UCL strike action suspended

Management says compulsory redundancies are ‘not necessary’, but industrial action still on cards if position changes again. John Morgan reports

May 4, 2010

Strike action at University College London has been suspended after management pulled back from making the institution’s first compulsory redundancies among academics.

Members of the University and College Union had been set to strike on 5 May in protest at plans for job cuts in the Faculty of Life Sciences.

The university had said it would set up a redundancy committee to select individual scholars for the axe, a move required by its constitution in the event of academics being laid off.

The UCU feared compulsory redundancies in the life sciences would have set a wider precedent as management seek 6 per cent savings across the institution. Compulsory redundancies would threaten academics’ freedom of inquiry, union members argued.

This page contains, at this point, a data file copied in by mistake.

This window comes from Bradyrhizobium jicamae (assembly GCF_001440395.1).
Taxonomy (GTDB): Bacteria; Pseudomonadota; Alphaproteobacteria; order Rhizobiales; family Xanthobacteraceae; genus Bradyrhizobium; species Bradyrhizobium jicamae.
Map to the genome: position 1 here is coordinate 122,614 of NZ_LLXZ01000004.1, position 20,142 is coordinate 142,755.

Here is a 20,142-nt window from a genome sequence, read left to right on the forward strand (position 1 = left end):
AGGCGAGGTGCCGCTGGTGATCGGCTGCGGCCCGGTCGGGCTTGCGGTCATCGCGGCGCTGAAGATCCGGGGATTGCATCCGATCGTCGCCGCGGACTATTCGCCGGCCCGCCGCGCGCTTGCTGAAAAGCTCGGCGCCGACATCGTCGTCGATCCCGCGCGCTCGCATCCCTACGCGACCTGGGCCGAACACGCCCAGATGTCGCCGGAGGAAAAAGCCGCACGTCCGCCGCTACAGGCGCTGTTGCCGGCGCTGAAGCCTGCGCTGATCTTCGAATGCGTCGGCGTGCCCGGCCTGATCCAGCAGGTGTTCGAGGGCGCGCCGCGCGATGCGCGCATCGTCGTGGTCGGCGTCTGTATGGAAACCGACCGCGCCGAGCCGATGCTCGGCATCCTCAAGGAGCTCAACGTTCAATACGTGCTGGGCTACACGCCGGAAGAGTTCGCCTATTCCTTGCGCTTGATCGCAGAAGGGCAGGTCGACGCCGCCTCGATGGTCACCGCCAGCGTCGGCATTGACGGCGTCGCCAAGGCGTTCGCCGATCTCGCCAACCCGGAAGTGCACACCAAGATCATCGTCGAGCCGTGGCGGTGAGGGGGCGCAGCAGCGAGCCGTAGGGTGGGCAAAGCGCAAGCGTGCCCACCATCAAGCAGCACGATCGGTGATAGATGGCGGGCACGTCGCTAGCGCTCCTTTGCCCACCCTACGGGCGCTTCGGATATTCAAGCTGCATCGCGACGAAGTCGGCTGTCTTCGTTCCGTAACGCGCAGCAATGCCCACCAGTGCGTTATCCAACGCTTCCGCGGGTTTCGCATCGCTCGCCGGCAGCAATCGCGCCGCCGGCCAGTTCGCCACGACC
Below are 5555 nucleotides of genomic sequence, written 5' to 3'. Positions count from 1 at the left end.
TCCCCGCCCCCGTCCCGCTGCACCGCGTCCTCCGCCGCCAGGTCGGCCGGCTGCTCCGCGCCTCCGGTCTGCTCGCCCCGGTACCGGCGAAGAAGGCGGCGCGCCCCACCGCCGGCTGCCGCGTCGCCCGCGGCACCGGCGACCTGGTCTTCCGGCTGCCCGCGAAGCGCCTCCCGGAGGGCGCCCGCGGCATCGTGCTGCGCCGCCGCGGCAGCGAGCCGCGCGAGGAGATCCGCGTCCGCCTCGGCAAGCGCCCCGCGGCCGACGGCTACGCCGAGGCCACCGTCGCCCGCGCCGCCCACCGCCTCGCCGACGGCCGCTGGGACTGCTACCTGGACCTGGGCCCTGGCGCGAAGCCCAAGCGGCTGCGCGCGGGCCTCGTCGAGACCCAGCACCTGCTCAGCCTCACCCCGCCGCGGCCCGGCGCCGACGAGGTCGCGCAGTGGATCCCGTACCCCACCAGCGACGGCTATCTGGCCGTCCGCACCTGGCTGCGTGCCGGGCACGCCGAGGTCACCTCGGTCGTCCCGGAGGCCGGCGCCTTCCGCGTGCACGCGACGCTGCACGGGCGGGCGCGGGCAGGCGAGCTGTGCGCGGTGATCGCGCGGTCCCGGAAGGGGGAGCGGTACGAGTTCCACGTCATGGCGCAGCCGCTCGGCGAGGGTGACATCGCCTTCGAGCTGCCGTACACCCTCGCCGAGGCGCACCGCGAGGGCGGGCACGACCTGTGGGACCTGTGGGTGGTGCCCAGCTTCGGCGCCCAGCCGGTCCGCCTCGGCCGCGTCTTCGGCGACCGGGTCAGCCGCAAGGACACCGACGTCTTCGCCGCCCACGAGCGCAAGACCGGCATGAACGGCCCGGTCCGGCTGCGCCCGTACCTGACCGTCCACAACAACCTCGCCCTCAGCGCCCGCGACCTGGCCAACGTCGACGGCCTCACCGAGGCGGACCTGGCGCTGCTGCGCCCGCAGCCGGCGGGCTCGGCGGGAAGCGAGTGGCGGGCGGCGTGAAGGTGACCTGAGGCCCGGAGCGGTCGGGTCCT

But in a statement released today, UCL says that Mary Collins, its dean of life sciences, “plans to advise UCL council, no later than 14 May, that a redundancy committee to reduce the number of academic posts in the faculty will not be necessary”.

“She will be able to do this as soon as all volunteers have been able to formally confirm acceptance of their voluntary severance and early retirement packages,” it says.

The statement adds: “UCL has established a joint consultative group to review future workforce planning and to revise [its] organisational change and redeployment policies in light of recent experience.

“As a result of these assurances, the UCU has today agreed to suspend its dispute and the strike action called for 5 May will not now go ahead.”

Sean Wallis, UCU branch president, said: “If it transpires that UCL goes back on the agreement or goes through with the redundancy committee, then the dispute is back on. It is a suspension.”

Mr Wallis said UCL had suggested that it wants to cut about 20 jobs in the life sciences, although it had not put a definite figure on the table.

“There is obviously a lot of tension about whether UCL is genuinely making voluntary redundancies with the threat of the academic redundancy committee hanging [over staff],” he added.


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